- Professional stylists and former wedding planners, the women of Going Out In Style, have now turned to the funeral business.
- Their services cover all aspects of the event, and they encourage clients to think outside of the box.
- They work both with consulting clients who are looking to pre-plan their funerals, and the families of the deceased.
The four women of Going Out In Style want you to think differently about death.
That is, what happens after your death – including what you’d like your funeral service to look like, smell like, taste like, and feel like for the guests.
Of course, you won’t be there to enjoy it, but GOIS wants to style, organise, and throw you the ultimate after-party anyway. The women consult with clients prior to death, as well as family or friends of the deceased.
Their last client – who held a memorial service at New York City’s renowned power-lunch spot, The Grill – was celebrated and remembered with napkins depicting custom illustrations of his two dogs, his favourite sayings printed on coasters, and a cart serving whiskey – his preferred drink. They approached the client’s family with a simple request: “Tell us a story about him.” From there, they begin their planning.
They stand firmly behind the idea that their funeral-styling services help those you’ve left behind. “In the time of need, wouldn’t it be nice if you knew exactly what that person wanted instead of trying to guess?” co-founder Cassidy Iwersen told Business Insider.
With an attention to detail similar to wedding planning, Naomi DeManana, Colleen Banks, Erin Furey, and Iwersen plan every aspect of the event – and no request is too absurd.
“Specialty gifts we can also provide include a visit to your home to hide secrets and embarrassing items – or deleting your browsing history,” said Iwersen.
We followed the ladies of Going Out In Style for a day to get an idea of how they operate – and what they can offer clients.
Our first stop was Manhattan’s flower district — where DeManana was picking up a bouquet of red roses as a thank you gift for a former client.
Their services span floral arrangements, location and venue booking, invitations, musical arrangements, the food, organising readings, how you’d like to be buried or cremated, what you’ll be wearing inside your casket, what your casket will be made of, and the parting gifts – anything and everything you, or your family might request on your behalf.
As professional stylists and former wedding planners, the team has years of experience creating and executing large-scale events.
Iwersen noted the difference in their new line of work: “People are grieving, and they really need you to help come in…and tease out these details quickly while they’re a little clouded or sad. It feels good to use our skills that way.”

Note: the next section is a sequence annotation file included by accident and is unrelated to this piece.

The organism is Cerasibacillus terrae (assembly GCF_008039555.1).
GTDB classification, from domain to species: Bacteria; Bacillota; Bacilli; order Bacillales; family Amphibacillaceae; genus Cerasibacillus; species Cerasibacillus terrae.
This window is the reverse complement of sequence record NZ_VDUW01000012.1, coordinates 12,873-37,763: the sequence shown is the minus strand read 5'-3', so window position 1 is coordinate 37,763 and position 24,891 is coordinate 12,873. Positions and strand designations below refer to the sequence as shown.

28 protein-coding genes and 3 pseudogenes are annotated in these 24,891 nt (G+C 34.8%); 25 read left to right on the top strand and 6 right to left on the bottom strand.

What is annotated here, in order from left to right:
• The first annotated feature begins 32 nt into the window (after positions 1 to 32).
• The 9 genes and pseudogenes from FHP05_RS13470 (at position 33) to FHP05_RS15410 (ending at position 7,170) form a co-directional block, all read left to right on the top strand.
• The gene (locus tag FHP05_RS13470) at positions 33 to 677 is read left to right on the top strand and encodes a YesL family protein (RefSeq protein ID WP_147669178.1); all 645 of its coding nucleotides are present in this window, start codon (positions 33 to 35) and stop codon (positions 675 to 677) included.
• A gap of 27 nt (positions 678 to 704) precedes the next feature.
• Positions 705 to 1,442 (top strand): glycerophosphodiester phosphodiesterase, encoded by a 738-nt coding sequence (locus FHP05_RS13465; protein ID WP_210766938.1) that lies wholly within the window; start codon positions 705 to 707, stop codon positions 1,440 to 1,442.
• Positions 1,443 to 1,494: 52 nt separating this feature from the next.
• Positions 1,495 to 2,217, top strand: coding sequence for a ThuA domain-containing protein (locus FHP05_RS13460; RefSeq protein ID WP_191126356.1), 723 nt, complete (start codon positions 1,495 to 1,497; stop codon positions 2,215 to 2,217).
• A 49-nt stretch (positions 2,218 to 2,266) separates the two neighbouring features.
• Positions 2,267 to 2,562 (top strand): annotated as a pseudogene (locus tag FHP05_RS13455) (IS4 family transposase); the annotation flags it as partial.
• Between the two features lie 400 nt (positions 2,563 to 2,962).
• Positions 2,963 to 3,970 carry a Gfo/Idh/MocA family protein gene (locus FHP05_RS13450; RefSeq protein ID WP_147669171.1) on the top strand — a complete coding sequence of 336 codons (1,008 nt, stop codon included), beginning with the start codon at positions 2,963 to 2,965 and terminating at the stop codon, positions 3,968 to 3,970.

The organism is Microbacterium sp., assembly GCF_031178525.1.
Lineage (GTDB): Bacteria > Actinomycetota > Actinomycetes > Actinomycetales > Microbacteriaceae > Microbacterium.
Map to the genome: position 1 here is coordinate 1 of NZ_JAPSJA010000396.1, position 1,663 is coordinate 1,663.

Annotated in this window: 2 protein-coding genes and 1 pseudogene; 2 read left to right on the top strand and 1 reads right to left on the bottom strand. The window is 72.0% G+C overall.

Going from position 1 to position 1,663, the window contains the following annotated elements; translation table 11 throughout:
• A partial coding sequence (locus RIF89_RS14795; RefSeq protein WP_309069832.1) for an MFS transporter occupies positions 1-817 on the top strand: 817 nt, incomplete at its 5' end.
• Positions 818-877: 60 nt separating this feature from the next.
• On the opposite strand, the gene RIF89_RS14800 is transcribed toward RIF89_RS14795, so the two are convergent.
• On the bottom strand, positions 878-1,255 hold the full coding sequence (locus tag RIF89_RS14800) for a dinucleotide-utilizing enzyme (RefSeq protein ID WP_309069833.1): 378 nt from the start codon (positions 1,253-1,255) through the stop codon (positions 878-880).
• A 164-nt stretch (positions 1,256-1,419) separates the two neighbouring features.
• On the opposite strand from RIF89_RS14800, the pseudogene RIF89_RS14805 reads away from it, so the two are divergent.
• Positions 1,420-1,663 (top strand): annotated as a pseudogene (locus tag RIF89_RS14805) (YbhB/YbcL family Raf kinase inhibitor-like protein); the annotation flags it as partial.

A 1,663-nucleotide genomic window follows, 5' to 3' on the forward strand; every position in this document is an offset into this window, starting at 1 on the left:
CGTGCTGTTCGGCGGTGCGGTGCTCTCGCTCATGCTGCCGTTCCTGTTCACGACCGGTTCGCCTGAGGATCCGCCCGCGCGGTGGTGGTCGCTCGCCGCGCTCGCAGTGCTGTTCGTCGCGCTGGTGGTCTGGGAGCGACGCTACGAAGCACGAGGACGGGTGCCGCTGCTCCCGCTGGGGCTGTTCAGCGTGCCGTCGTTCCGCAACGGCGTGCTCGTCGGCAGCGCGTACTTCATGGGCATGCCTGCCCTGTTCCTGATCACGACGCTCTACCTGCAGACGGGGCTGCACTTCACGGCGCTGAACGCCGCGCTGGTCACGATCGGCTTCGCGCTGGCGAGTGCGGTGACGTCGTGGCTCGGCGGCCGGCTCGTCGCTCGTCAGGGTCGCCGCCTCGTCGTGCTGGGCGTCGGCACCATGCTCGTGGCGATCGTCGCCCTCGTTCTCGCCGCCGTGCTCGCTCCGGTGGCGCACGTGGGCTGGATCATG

When consulting with clients, the questions they ask branch out well beyond the major event musts, down to the nitty gritty details.
No request is too over the top. They have a list of questions they ask, starting with the main event. “Is it a funeral? Memorial? A party or an ocean send off? What’s the location? Is it a destination funeral? Time of day? The guest list? Invitation – is there one? Is it printed? An email? Delivered by carrier pigeons?” said Iwersen.
Location is key. Next on their to-do list was viewing the mid-town bar, restaurant, and event space the Hunt and Fish Club for a prospective client.
With their clients they discuss everything – from the type of flowers and colours scheme they would want, to the readings they’d like to have (poems? religious passages? excerpts from books?). Who would be the pallbearers, and how would they be dressed? Printed matter that’s passed out during the service is an important detail too – they suggested anything from prayer cards to programs to zines.
And of course, personal wardrobe style is taken into account. They ask clients what outfit they’d want to be wearing and their accessories. Hair and makeup is also up for discussion.
Beyond the actual event planning, their service offerings extend into the personal lives of the clients.
They also have a “ways to live on” selection of services including: enacting wishes through out the years following such as seeds planted in your honour, notes tucked in books, gestures and gifts for unborn grandchildren.
Aiming to bring freshness to what they believe is a stale industry, they encourage their clients to think outside the box.
Throughout the day they discussed ideas they’d like to execute: pub crawls instead of a formal service, a destination funeral (similar to a destination wedding), and pre-death gatherings.
While a majority of their clients have come from word of mouth, the team uses their social media presence to communicate their personalities.
Last summer they hosted an all-black attire beach party. “We approach things sometimes with a bit of dark humour or levity,” said Furey. “Y-O-D-O. You only die once.”
For lunch, they stopped into the Baccarat Hotel’s Grand Salon for their afternoon tea offerings.
Later, they were meeting a client who was interested in their consulting and pre-planning services.
“Something we’ve learned is that — from a psychological perspective — the ceremony and doing these things really helps the grieving process. It helps people feel like they did them right,” said DeManana.
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